4. Follow-up

All patients were reviewed at least twice a week during therapy for treatment-related toxicities. Patients were admitted for supportive care when indicated. After completion of scheduled treatment, patients were followed up weekly till acute reactions subsided, then monthly till 3 months, every 3 months till 2 years, and yearly after that. A repeat imaging, either CT or PET/CT scan, was performed after 8–12 weeks of RT completion for response assessment. Salvage surgery and/or re-irradiation were planned when feasible. The data collection was done by reviewing radiotherapy charts and outpatient department records.

5. Study outcome

The primary objective of the study was to report the late toxicities like xerostomia, dysphagia, and aspiration at 6 months, 1 year, 2 years, and 3 years of starting RT. Toxicity scoring was done with Common Terminology Criteria for Adverse Events version 4.03 (CTCAE 4.03) [34]. The late toxicities were not recorded when a patient had a locoregional disease. The mean dose (Dmean) to salivary glands (parotids and SMGs) and DARS (PC, larynx, CE) were recorded.

The secondary objectives were to report treatment compliance, response rates, LRC, OS, and predictors for OS. LRC was defined as no progression or recurrence at the local or regional nodal site. Time to locoregional failure (LRF) was calculated from the date of diagnosis to the date of locoregional disease progression or recurrence. The OS is defined from the time of diagnosis to death due to any cause.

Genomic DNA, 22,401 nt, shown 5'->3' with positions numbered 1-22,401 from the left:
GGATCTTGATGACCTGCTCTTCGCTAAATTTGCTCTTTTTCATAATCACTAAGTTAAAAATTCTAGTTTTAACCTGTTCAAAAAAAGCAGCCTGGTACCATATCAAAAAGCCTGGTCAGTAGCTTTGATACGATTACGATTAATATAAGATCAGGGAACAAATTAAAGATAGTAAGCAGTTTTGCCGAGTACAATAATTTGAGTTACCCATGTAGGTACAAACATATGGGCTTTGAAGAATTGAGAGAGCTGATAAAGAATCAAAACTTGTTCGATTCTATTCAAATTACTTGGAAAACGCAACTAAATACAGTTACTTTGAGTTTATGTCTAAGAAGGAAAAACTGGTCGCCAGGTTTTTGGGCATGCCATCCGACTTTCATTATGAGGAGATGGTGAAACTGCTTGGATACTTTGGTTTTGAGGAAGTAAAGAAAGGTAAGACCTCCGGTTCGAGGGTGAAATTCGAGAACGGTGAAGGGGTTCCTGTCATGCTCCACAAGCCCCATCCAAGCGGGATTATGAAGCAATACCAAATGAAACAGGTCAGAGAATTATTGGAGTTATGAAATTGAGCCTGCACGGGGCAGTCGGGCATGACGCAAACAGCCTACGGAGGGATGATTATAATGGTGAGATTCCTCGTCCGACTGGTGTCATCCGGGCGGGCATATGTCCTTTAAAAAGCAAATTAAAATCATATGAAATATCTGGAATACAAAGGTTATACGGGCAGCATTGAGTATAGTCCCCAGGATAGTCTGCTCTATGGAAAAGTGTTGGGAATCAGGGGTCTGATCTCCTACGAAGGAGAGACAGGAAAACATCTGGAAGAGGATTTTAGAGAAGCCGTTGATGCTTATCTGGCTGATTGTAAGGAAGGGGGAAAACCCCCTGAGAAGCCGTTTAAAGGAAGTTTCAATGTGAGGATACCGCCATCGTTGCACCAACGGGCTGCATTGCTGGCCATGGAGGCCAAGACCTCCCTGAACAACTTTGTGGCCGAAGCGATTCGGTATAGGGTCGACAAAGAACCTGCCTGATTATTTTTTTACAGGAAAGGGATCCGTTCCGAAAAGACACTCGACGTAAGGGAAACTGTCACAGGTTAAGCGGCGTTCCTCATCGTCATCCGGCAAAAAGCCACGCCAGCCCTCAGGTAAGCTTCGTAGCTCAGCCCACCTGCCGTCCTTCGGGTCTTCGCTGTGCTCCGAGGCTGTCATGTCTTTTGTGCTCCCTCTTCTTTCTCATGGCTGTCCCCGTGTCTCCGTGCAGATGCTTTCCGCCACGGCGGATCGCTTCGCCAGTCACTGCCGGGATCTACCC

6. Statistical analysis

The data were analyzed using SPSS version 24 (IBM, Armonk, NY, USA). All categorical data were summarized using frequency and percentages. All continuous data were described using the median and interquartile range (IQR) or mean and standard deviation based on the distribution. The late toxicities were presented using cumulative incidence. Logistic regression was used to correlate the Dmean of salivary glands and the risk of late xerostomia. The risk of developing late dysphagia was correlated with the dose received by DARS, presence or absence of acute aspiration, and in adjuvant versus radical group, using logistic regression analysis.

Similarly, the risk of developing late aspiration was correlated with the dose received by DARS, adjuvant versus radical RT, and presence or absence of acute aspiration and late dysphagia. The risk is represented with a hazard ratio (HR) with a 95% confidence interval (CI). Kaplan-Meier method was used to plot LRC and OS. The time to local recurrence and overall survival is represented in median months with a 95% CI. The Cox proportional hazard analysis was used to determine predictors of OS. A cut-off p-value of <0.05 was considered statistically significant.


1. Baseline characteristics